However, on the disturbing side one finds talk about the need to review "entitlements" like social security and medicare, two programs at the very heart of our limited but vital social support system for working people, and especially the elderly. Both these programs need to be protected and expanded, not reviewed due to a fake lack of resources for the Federal government. A good recent action that would argue against the idea that an attack on Social Security and Medicare might be waiting in the wings is the recent vote for the extension and expansion of the SCHIP program.

I say "fake lack of resources" in the paragraph above because the obscenely disproporationate distribution of wealth to the top 1% of the population's benefit has not been addressed. Until the distribution of wealth is made more democratic and realistic through very progressive and redistributive taxation, there should be no talk of anything but protecting and expanding programs that help working families, immigrants, the disabled, and the young. There is plenty of money available; it is just tied up in the hands of the very few richest people in the United States.

The Theses mentions that
Despite the various problems of socialist countries, the socialist system of the 20th century proved its superiority over capitalism and the huge advantages that it provides for peoples’ lives and working conditions.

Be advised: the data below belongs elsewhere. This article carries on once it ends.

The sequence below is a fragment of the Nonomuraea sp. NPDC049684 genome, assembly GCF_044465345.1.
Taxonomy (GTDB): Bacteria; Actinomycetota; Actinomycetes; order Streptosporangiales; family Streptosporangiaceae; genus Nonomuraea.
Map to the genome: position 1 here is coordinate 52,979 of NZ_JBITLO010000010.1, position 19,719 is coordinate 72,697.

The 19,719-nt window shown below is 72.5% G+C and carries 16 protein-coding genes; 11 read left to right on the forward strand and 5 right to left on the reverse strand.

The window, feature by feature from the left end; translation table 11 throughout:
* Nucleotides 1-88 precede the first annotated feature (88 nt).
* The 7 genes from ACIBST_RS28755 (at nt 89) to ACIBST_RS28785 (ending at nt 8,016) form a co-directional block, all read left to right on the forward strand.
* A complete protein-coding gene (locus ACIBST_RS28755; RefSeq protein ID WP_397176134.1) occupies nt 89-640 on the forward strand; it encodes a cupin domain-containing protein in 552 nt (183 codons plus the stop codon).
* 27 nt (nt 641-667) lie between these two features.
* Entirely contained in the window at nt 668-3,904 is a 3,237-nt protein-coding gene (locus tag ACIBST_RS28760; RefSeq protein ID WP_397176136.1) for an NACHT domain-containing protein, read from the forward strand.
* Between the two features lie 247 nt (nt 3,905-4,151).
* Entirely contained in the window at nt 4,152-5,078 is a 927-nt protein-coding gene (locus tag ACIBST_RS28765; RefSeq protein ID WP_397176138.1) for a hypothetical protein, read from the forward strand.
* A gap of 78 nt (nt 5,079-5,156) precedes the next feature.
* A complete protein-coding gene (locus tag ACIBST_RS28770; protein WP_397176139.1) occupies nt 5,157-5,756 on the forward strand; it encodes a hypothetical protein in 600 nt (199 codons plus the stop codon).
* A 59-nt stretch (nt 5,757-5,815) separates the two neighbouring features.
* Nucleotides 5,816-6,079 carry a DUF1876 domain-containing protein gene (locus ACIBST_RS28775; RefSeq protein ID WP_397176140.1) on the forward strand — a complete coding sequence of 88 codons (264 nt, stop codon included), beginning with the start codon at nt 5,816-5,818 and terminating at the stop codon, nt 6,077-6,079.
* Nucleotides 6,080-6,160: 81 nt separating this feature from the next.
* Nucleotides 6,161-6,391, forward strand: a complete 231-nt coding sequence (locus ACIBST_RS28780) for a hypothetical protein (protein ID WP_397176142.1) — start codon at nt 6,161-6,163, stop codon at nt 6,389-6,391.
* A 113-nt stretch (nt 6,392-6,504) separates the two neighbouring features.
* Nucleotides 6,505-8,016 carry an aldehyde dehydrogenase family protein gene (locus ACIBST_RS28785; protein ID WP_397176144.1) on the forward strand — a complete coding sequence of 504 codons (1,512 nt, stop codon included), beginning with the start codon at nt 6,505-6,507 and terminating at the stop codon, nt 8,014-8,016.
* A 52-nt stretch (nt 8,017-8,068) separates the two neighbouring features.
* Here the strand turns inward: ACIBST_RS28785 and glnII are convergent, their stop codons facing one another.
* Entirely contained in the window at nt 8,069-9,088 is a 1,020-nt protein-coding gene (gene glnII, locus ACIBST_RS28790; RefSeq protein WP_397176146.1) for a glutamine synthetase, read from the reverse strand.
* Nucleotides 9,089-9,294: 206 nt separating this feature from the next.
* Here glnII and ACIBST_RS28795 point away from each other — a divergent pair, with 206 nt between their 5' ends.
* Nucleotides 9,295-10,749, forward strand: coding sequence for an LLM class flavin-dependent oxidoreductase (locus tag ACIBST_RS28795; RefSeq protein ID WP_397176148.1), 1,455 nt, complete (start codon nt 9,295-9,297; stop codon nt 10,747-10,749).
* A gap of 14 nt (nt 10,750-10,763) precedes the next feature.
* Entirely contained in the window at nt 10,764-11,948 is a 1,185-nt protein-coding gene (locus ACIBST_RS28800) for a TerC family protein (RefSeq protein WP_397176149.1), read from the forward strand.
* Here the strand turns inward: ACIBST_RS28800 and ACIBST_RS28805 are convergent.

While the anti-Soviet mill continues to spew out its selective and distorted vision of an evil empire, the reality was as more complex. The Theses outlines:
[E]veryone had guaranteed work, public free health care and education, the provision of cheap services from the state, housing, and access to intellectual and cultural pursuits.
These are huge victories for working families and compare favorably to the United States, where there is much hunger, vast numbers of people without effective access to health care, housing is tenuous as shown by the mortgage crisis, and work is a disappearing luxury as the government's computers die under the onslaught of requests for unemployment insurance aid.

One can look at the Cuban experiment to see the flowering of the Socialist project in our hemisphere. While blockaded by the US, Cuba has continue to flourish and provide a good life to that nation's population. The US media forgets the blockade, which has been attempting to strangle Cuba. Capitalist and bourgeois media presents the problem of new cars in Cuba as if it were not due to the US embargo that prevents the cars from being imported but were somehow a result of the weakness of the socialism system. Capitalist media never mentions the thousands of doctors that Cuba has sent around the world to help the poor and those in need for free.